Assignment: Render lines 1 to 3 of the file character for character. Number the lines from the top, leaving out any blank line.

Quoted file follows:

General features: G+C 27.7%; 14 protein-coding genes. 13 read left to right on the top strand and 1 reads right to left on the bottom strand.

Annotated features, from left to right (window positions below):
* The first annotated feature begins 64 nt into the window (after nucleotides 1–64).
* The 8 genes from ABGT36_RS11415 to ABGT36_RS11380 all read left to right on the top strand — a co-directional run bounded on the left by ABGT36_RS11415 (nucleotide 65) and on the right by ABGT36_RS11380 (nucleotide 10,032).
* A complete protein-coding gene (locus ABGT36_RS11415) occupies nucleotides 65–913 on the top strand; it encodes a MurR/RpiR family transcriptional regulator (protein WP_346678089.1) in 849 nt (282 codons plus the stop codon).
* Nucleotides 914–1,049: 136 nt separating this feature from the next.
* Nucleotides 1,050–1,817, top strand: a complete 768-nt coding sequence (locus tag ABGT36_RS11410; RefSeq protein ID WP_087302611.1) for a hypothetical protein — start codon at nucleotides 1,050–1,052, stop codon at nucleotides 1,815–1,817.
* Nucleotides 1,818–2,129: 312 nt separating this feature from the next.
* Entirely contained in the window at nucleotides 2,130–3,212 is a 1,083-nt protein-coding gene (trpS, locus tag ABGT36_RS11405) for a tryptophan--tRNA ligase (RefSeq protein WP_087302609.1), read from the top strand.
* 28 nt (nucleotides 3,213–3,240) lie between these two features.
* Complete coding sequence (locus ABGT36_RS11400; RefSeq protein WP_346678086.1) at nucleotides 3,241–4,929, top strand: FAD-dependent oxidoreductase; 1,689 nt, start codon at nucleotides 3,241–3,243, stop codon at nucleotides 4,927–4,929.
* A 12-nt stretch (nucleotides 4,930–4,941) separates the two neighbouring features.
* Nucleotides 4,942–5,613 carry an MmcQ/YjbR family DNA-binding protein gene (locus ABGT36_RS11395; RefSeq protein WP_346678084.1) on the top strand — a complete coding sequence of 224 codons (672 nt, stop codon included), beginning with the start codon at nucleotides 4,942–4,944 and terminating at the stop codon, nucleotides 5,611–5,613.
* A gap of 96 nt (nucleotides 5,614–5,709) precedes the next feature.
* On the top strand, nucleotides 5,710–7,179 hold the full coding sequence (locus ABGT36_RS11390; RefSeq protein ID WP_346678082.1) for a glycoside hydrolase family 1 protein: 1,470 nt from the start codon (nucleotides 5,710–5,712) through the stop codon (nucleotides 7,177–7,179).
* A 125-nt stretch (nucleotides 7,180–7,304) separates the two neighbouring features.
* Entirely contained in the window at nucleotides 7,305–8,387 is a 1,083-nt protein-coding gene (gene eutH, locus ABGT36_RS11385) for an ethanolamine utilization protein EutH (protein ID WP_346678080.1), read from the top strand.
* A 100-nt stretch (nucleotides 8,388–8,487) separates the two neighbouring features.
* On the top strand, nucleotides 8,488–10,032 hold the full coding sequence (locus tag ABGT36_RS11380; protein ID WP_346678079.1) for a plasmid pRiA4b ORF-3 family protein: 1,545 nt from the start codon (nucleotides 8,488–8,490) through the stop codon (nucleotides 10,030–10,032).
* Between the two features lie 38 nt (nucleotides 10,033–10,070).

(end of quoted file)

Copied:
General features: G+C 27.7%; 14 protein-coding genes. 13 read left to right on the top strand and 1 reads right to left on the bottom strand.

Annotated features, from left to right (window positions below):
* The first annotated feature begins 64 nt into the window (after nucleotides 1–64).